I will be honest, for a long time I had avoided buying this book, not for any particular reason, other than the fact that I tend to veer away from self help books. Just because.
It wasn’t until one of my favourite authors, Elizabeth Gilbert, had recommended reading this book in an interview, that made me take the plunge and buy it.
This book is not an easy read.
Not because it hasn’t been written beautifully; it has.
Brené uses her storytelling muscle to perfection.
It’s not an easy read because while there’s a process to rising strong,Brené teaches us that it’s not easy. That we need to sit with our discomfort. That we need to name shame. That we can’t do it all. And as a human being, this is a hard fact to accept.
I love the fact that the book is rich with anecdotes from Brené’s own life. This, to me, is part of the strength of the book.
This then coupled with research she has done blows the book out of the waters because her research provide us with a way to talk with each other about the ideas and feelings and fears we’ve all had but haven’t quite known how to articulate.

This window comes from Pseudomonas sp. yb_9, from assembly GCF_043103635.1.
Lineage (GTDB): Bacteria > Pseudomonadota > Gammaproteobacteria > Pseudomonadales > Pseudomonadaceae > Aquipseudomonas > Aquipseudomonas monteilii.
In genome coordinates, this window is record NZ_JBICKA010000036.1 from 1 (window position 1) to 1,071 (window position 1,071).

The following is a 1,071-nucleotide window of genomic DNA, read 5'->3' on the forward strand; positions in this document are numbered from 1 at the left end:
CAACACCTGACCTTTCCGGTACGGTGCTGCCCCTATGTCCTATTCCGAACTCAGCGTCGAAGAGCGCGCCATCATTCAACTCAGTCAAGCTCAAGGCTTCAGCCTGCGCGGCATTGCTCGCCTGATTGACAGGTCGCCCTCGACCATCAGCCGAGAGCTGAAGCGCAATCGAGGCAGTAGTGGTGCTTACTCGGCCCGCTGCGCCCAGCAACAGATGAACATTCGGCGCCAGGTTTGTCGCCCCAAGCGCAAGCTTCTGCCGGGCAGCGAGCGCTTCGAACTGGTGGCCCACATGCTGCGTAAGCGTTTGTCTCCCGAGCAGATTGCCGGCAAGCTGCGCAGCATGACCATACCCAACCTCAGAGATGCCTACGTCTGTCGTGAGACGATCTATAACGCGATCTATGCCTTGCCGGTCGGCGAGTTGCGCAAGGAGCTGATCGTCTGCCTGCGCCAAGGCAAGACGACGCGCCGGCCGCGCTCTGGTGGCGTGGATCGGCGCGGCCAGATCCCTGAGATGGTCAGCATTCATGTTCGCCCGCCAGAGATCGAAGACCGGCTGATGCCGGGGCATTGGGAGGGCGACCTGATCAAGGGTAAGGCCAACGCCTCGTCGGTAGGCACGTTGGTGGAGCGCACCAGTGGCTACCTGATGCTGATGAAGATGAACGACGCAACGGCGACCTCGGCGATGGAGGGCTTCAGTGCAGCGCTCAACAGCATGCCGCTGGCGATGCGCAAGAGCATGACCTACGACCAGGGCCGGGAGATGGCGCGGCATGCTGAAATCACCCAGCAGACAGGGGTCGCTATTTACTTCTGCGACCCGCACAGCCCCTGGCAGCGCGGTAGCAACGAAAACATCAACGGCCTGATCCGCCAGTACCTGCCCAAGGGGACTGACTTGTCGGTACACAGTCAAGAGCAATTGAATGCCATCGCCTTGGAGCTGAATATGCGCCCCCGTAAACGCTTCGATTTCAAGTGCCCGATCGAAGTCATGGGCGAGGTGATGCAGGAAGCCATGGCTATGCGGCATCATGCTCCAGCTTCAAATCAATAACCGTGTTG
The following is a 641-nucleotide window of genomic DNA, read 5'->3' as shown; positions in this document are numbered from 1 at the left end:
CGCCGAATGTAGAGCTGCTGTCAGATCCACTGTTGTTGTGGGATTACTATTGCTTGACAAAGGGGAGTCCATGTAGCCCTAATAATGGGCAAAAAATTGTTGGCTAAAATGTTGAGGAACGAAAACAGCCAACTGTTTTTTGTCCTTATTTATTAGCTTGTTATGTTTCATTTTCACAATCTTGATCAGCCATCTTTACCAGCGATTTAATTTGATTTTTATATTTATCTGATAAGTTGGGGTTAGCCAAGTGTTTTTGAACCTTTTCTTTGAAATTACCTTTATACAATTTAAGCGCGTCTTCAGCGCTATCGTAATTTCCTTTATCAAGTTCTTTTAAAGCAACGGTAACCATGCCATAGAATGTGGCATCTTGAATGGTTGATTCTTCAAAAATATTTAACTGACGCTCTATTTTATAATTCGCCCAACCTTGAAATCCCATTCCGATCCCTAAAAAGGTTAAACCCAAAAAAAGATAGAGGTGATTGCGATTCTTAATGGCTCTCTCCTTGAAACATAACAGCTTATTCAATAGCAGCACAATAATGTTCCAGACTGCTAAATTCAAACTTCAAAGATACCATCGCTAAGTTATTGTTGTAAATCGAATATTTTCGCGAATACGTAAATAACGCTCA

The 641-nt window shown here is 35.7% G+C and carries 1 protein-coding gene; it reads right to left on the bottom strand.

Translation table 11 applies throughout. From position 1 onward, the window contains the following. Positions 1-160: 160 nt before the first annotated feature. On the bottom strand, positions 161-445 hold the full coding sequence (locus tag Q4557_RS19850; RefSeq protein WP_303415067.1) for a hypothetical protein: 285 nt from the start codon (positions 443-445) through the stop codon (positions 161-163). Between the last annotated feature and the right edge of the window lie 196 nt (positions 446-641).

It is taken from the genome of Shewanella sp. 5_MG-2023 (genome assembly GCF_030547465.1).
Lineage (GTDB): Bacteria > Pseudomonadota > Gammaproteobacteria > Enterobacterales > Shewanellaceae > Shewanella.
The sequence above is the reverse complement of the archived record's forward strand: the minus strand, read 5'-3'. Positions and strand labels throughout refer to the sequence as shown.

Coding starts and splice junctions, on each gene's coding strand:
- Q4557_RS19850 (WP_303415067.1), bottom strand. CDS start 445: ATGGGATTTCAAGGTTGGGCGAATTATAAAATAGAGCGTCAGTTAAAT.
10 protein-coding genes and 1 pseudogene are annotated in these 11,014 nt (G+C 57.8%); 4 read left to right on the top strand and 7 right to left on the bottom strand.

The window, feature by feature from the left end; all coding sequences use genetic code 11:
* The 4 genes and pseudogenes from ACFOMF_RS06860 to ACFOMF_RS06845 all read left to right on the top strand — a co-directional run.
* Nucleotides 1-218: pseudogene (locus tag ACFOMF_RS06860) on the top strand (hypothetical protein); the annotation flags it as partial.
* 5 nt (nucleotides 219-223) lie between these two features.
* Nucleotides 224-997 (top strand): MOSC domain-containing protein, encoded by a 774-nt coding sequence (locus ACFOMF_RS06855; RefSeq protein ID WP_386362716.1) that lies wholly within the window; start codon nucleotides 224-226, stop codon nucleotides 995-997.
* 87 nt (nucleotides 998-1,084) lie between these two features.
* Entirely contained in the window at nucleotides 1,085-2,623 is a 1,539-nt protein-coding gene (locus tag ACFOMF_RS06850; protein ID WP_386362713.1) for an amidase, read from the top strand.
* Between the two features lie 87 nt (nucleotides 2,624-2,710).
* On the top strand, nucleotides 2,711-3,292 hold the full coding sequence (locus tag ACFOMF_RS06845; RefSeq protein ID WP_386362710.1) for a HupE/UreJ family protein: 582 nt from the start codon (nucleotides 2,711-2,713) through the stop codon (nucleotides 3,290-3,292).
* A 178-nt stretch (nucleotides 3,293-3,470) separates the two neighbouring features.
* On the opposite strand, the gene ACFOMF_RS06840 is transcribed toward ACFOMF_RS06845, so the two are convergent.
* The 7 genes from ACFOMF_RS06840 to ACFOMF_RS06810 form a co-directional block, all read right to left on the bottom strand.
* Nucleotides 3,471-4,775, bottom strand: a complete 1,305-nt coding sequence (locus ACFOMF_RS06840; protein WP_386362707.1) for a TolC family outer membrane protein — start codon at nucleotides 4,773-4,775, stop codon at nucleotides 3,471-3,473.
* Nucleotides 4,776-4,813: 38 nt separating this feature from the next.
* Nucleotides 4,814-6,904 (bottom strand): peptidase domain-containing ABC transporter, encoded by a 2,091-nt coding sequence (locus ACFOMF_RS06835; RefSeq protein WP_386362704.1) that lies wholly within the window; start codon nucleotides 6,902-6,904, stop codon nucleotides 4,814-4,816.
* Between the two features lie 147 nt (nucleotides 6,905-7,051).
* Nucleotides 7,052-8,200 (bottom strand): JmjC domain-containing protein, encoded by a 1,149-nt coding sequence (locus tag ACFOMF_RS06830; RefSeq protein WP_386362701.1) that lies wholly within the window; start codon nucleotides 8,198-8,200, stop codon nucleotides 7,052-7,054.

It’s like we’ve all had a sense of the concepts Brené studies—specifically shame, vulnerability, and courage—but never before have we had the words to fully express what we’ve been feeling, or to share with each other our experiences.
One of the most powerful practices I learned from Rising Strong is the idea of incorporating into our lives and communications the phrase, “the story I’m making up is….” That is, recognising and acknowledging that the interpretations of events we’ve created in our heads—the stories from which our fears flow—are maybe, just maybe, not one hundred percent accurate.
Albeit I think it’s a difficult concept to embrace, especially when we’re dealing with people whose actions so very thoroughly conflict with our own needs and values. Personally, I think if more of us could embrace that belief in our day-to-day dealings, it could have a profound impact on our interactions and our world.
It’s probably worth mentioning now, that at times I did however feel that some sections were quite repetitive and simply there to pad the book out, which annoyed me a little. Still definitely worth fighting through it though, just be aware of that.
I would recommend this book, to anyone who wishes to move forward in a positive way and have more rewarding relationships with others.